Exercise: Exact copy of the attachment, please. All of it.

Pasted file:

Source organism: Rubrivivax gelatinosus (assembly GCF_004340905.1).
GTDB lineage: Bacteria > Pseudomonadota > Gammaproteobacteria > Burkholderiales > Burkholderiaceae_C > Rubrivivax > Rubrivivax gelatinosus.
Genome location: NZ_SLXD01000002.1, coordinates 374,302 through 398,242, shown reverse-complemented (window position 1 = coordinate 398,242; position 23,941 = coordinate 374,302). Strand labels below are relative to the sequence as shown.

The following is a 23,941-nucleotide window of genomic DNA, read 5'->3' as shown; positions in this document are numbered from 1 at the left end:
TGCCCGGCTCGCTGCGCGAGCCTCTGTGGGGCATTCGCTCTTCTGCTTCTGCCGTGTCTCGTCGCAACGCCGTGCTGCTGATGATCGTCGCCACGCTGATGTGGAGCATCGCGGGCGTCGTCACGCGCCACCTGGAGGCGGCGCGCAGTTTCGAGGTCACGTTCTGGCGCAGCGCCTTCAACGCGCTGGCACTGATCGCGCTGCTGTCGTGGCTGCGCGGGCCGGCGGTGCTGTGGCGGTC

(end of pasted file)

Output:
Source organism: Rubrivivax gelatinosus (assembly GCF_004340905.1).
GTDB lineage: Bacteria > Pseudomonadota > Gammaproteobacteria > Burkholderiales > Burkholderiaceae_C > Rubrivivax > Rubrivivax gelatinosus.
Genome location: NZ_SLXD01000002.1, coordinates 374,302 through 398,242, shown reverse-complemented (window position 1 = coordinate 398,242; position 23,941 = coordinate 374,302). Strand labels below are relative to the sequence as shown.

The following is a 23,941-nucleotide window of genomic DNA, read 5'->3' as shown; positions in this document are numbered from 1 at the left end:
TGCCCGGCTCGCTGCGCGAGCCTCTGTGGGGCATTCGCTCTTCTGCTTCTGCCGTGTCTCGTCGCAACGCCGTGCTGCTGATGATCGTCGCCACGCTGATGTGGAGCATCGCGGGCGTCGTCACGCGCCACCTGGAGGCGGCGCGCAGTTTCGAGGTCACGTTCTGGCGCAGCGCCTTCAACGCGCTGGCACTGATCGCGCTGCTGTCGTGGCTGCGCGGGCCGGCGGTGCTGTGGCGGTC